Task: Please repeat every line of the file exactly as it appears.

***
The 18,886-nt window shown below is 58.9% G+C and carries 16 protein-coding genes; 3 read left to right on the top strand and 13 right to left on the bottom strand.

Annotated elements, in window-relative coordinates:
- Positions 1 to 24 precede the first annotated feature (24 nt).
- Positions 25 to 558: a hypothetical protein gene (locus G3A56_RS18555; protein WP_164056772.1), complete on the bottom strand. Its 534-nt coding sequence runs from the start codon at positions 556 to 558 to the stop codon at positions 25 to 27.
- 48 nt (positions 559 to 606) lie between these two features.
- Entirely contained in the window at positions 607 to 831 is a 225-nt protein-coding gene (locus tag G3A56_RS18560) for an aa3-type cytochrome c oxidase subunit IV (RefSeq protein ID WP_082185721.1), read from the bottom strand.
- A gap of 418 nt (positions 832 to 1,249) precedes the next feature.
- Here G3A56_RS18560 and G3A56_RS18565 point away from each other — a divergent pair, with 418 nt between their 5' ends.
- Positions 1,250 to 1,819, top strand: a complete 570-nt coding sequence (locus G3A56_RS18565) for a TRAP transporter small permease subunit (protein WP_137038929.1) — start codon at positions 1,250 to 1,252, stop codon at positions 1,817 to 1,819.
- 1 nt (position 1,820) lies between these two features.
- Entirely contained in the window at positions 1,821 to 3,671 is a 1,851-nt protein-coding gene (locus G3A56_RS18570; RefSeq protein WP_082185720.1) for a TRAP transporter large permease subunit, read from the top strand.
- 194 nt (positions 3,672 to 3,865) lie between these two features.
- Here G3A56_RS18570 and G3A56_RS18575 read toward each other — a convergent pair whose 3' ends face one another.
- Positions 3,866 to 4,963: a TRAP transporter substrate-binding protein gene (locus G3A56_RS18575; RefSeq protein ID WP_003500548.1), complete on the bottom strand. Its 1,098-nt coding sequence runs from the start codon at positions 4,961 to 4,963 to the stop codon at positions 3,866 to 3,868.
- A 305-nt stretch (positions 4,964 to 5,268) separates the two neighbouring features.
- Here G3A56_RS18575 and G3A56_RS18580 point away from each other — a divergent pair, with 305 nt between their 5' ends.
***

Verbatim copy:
The 18,886-nt window shown below is 58.9% G+C and carries 16 protein-coding genes; 3 read left to right on the top strand and 13 right to left on the bottom strand.

Annotated elements, in window-relative coordinates:
- Positions 1 to 24 precede the first annotated feature (24 nt).
- Positions 25 to 558: a hypothetical protein gene (locus G3A56_RS18555; protein WP_164056772.1), complete on the bottom strand. Its 534-nt coding sequence runs from the start codon at positions 556 to 558 to the stop codon at positions 25 to 27.
- 48 nt (positions 559 to 606) lie between these two features.
- Entirely contained in the window at positions 607 to 831 is a 225-nt protein-coding gene (locus tag G3A56_RS18560) for an aa3-type cytochrome c oxidase subunit IV (RefSeq protein ID WP_082185721.1), read from the bottom strand.
- A gap of 418 nt (positions 832 to 1,249) precedes the next feature.
- Here G3A56_RS18560 and G3A56_RS18565 point away from each other — a divergent pair, with 418 nt between their 5' ends.
- Positions 1,250 to 1,819, top strand: a complete 570-nt coding sequence (locus G3A56_RS18565) for a TRAP transporter small permease subunit (protein WP_137038929.1) — start codon at positions 1,250 to 1,252, stop codon at positions 1,817 to 1,819.
- 1 nt (position 1,820) lies between these two features.
- Entirely contained in the window at positions 1,821 to 3,671 is a 1,851-nt protein-coding gene (locus G3A56_RS18570; RefSeq protein WP_082185720.1) for a TRAP transporter large permease subunit, read from the top strand.
- 194 nt (positions 3,672 to 3,865) lie between these two features.
- Here G3A56_RS18570 and G3A56_RS18575 read toward each other — a convergent pair whose 3' ends face one another.
- Positions 3,866 to 4,963: a TRAP transporter substrate-binding protein gene (locus G3A56_RS18575; RefSeq protein ID WP_003500548.1), complete on the bottom strand. Its 1,098-nt coding sequence runs from the start codon at positions 4,961 to 4,963 to the stop codon at positions 3,866 to 3,868.
- A 305-nt stretch (positions 4,964 to 5,268) separates the two neighbouring features.
- Here G3A56_RS18575 and G3A56_RS18580 point away from each other — a divergent pair, with 305 nt between their 5' ends.